Floyd: Always lovely to hear from you. Cats are great company. So is wine.

Elvis: I think there are probably many similarities between Darcy the trucker and Darcy the 18th century English aristocrat...I smell a thesis topic.

Sara: I know, I know.

9:15 AM  
Blogger cuff said...

This Darcy guy sounds like a member of the CPMC.

1:07 PM  
Blogger V said...

Um...no comment.

3:10 PM  
Anonymous DCLegal said...

Darcy has always been one of my favorite men in literature. The fact that he isn't immediately drawn to Elizabeth, even though she's purportedly beautiful, the fact that her opinions and ideas form the basis of his admiration and love for her...that is what makes Darcy so utterly delicious, and unfortunately, I think, fictional.

11:30 AM  
Blogger Cindy said...

I also happen to be someone madly in love and obsessed with Mr. Fitzwilliam Darcy (and happily so!) Though I think only the 1995 BBC version of P&P worked. Aside from all the reasons why the mini-series is superior to the 2005 movie, the portrayal of Darcy alone makes a huge difference. I just don't think that Matthew guy was cut for the role. No one could play it as well as Colin Firth, IMO =]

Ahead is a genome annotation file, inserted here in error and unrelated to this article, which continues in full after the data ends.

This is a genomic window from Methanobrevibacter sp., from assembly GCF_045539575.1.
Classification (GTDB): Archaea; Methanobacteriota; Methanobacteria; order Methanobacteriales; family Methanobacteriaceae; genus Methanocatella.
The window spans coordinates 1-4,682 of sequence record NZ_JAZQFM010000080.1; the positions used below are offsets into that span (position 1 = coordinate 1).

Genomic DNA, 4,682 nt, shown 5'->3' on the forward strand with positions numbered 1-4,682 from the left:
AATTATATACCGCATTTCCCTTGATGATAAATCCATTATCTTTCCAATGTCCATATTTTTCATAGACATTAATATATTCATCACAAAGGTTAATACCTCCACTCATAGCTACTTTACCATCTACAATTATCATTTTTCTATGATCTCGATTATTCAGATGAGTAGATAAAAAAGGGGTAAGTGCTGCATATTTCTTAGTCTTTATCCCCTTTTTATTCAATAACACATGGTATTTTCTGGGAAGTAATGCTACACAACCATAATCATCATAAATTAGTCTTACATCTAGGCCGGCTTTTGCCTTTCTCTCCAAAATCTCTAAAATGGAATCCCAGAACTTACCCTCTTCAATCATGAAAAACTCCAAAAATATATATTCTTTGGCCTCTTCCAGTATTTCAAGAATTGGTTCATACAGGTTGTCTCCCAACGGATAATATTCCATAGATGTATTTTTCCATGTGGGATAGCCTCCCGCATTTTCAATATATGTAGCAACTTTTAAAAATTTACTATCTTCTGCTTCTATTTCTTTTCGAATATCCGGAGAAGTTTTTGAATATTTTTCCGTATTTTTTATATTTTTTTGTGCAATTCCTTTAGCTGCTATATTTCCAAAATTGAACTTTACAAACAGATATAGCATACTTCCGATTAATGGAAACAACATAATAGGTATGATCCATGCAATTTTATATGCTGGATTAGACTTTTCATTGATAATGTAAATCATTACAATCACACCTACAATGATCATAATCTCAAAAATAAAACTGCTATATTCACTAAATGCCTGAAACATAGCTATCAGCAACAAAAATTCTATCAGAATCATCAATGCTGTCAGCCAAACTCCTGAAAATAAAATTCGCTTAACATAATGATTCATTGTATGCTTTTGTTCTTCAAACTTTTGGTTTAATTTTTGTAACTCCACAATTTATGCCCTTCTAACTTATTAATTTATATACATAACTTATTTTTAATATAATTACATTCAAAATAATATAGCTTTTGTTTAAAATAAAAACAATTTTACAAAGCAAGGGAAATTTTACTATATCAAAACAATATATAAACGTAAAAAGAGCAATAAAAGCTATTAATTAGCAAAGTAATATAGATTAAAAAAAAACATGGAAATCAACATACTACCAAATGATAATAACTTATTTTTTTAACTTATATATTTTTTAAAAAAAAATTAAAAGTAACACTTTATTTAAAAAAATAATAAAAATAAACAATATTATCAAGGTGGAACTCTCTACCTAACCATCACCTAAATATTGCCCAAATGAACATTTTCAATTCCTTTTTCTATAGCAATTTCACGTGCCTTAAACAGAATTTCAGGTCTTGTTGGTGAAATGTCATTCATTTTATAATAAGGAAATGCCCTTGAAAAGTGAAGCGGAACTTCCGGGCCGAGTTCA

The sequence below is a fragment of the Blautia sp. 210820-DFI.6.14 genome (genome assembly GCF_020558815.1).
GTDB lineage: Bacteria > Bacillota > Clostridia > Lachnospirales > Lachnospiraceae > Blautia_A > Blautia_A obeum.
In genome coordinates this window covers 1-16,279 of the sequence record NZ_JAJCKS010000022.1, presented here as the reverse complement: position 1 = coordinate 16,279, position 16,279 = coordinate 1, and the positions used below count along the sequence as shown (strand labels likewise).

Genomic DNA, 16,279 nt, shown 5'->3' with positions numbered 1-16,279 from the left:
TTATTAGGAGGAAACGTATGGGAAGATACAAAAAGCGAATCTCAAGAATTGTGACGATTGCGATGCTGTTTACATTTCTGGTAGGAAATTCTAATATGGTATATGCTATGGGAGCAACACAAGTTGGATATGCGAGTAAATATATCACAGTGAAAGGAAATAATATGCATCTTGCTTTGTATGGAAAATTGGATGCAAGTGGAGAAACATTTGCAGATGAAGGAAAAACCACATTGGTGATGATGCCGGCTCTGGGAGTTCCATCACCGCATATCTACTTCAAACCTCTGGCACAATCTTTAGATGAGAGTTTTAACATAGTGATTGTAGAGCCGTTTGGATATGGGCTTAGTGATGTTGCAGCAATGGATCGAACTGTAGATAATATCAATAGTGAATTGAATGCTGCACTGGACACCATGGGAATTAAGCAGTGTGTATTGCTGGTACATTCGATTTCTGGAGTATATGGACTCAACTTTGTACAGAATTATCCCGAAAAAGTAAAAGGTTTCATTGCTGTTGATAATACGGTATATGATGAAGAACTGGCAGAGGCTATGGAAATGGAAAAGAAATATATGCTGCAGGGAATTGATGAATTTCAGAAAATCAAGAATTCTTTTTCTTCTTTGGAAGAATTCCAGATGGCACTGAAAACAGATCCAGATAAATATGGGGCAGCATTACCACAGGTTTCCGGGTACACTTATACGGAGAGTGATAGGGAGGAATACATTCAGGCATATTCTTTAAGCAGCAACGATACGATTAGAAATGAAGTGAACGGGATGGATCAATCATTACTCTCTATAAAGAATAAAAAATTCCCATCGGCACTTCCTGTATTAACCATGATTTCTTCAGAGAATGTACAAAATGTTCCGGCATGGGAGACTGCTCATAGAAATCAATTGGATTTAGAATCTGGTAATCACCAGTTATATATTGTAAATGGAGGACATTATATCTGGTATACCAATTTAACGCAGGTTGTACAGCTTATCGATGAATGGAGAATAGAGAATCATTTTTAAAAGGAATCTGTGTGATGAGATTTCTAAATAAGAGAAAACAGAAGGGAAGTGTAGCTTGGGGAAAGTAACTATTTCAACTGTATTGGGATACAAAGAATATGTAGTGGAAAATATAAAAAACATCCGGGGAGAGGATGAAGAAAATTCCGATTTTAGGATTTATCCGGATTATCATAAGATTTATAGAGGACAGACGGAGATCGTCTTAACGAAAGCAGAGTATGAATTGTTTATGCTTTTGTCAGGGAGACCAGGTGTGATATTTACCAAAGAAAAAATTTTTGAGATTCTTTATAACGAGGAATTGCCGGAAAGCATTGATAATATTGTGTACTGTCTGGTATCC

1:53 AM  
Anonymous Angela said...

Geez... I am discovering (happily) that there seems to be a small cult of women who absolutely adore Darcy in all his fictional glory. I love him to death. Maybe it is a good thing he is fiction, or I'd make such a fool out of myself in front of the man! But truly, Austen is immortal. And she definitely knows the kind of men women are attracted to.

12:09 AM  
Anonymous Anonymous said...

Handsome, rich and single. Isn't that fictional enough? No, on top of that he's a a very decent person and he's in love. Purest fiction of all!

By the end of the book you're grateful he's proud and a bit rude, otherwise he would have never met Elizabeth while single. If so, he would have had to renounce to his love for her (unconceivable!) or to be a bad person and cheat on his wife (unless, in a very hackneyed plot twist, the wife dies).

I liked every Darcy in films and TV series except for Laurence Oliver's, but that's a film from the 40's so let's not pay much attention to it.

10:01 PM